A tailored, supportive care intervention using systematic assessment designed for people with inoperable lung cancer: a randomised controlled trial
Version of Record online: 4 JUN 2013
Copyright © 2013 John Wiley & Sons, Ltd.
Volume 22, Issue 11, pages 2445–2453, November 2013
How to Cite
Schofield, P., Ugalde, A., Gough, K., Reece, J., Krishnasamy, M., Carey, M., Ball, D. and Aranda, S. (2013), A tailored, supportive care intervention using systematic assessment designed for people with inoperable lung cancer: a randomised controlled trial. Psycho-Oncology, 22: 2445–2453. doi: 10.1002/pon.3306
- Issue online: 24 OCT 2013
- Version of Record online: 4 JUN 2013
- Manuscript Accepted: 22 APR 2013
- Manuscript Revised: 27 MAR 2013
- Manuscript Received: 12 JUL 2012
- National Health and Medical Research Council. Grant Number: 310679
- lung cancer;
- unmet needs;
- quality of life
People with inoperable lung cancer experience higher levels of distress, more unmet needs and symptoms than other cancer patients. There is an urgent need to test innovative approaches to improve psychosocial and symptom outcomes in this group. This study tested the hypothesis that a tailored, multidisciplinary supportive care programme based on systematic needs assessment would reduce perceived unmet needs and distress and improve quality of life.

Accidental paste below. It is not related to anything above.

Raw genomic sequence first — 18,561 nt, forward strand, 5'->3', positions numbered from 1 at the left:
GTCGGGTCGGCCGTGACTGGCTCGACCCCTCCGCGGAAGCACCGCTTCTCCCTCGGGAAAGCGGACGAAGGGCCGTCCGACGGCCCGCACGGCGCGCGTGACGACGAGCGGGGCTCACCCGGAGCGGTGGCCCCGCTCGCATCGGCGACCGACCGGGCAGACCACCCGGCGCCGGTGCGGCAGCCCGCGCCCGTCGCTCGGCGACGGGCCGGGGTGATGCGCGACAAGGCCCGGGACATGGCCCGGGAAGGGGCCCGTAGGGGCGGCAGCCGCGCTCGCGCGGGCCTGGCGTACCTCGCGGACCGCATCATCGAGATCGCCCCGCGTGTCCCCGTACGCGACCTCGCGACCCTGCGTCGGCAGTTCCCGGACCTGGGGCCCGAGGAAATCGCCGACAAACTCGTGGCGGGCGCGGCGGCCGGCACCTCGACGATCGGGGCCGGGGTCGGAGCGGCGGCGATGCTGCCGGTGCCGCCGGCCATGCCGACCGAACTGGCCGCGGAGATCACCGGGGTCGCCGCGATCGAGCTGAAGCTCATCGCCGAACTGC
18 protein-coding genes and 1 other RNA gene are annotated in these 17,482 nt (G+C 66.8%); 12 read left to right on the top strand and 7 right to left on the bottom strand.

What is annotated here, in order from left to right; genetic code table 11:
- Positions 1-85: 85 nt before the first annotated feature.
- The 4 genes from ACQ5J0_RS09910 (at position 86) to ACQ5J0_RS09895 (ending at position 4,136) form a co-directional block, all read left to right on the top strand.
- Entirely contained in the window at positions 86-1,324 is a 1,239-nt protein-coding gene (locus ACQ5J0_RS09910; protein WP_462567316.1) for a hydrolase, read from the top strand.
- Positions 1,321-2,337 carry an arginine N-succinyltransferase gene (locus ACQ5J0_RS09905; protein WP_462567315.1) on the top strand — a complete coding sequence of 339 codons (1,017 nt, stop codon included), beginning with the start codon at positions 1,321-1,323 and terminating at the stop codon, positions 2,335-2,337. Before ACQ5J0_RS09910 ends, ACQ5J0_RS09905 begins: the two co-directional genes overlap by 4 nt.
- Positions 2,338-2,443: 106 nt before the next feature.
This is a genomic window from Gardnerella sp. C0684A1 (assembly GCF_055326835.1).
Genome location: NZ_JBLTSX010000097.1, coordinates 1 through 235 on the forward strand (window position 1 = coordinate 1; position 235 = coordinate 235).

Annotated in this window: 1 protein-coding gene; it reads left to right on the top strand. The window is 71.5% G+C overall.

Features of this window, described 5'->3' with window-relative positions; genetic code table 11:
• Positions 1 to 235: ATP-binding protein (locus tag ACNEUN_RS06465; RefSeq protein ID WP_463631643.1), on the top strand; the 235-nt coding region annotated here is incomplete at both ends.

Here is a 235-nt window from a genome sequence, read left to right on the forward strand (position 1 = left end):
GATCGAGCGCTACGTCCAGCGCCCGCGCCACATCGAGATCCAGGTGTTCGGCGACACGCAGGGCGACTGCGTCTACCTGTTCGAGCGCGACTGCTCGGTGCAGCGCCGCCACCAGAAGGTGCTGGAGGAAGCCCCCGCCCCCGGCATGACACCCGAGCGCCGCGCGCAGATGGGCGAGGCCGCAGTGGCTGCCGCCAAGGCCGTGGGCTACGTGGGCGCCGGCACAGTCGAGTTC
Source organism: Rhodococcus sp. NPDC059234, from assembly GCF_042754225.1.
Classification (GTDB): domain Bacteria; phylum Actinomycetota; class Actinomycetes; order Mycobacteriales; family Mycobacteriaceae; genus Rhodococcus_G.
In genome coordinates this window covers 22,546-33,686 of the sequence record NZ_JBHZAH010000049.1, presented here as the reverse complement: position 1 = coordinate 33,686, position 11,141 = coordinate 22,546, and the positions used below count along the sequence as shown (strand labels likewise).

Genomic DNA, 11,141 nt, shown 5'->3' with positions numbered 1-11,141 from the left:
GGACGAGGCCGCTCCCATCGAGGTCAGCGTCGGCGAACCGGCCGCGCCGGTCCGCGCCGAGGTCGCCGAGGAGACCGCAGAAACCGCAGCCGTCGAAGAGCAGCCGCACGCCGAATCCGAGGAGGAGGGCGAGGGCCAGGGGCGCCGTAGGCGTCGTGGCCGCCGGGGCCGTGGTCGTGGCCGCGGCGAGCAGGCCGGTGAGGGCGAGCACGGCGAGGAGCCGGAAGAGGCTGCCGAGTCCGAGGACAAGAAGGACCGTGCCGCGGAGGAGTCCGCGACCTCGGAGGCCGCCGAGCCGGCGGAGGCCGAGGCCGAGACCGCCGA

A randomised controlled trial design was used. The tailored intervention comprised two sessions at treatment commencement and completion. Sessions included a self-completed needs assessment, active listening, self-care education and communication of unmet psychosocial and symptom needs to the multidisciplinary team for management and referral. Outcomes were assessed with the Needs Assessment for Advanced Lung Cancer Patients, Hospital Anxiety and Depression Scale, Distress Thermometer and European Organization of Research and Treatment of Cancer Quality of Life Q-C30 V2.0.
One hundred and eight patients with a diagnosis of inoperable lung or pleural cancer (including mesothelioma) were recruited from a specialist facility before the trial closed prematurely (original target 200). None of the primary contrasts of interest were significant (all p > 0.10), although change score analysis indicated a relative benefit from the intervention for unmet symptom needs at 8 and 12 weeks post-assessment (effect size = 0.55 and 0.40, respectively).
Although a novel approach, the hypothesis that the intervention would benefit perceived unmet needs, psychological morbidity, distress and health-related quality of life was not supported overall. Copyright © 2013 John Wiley & Sons, Ltd.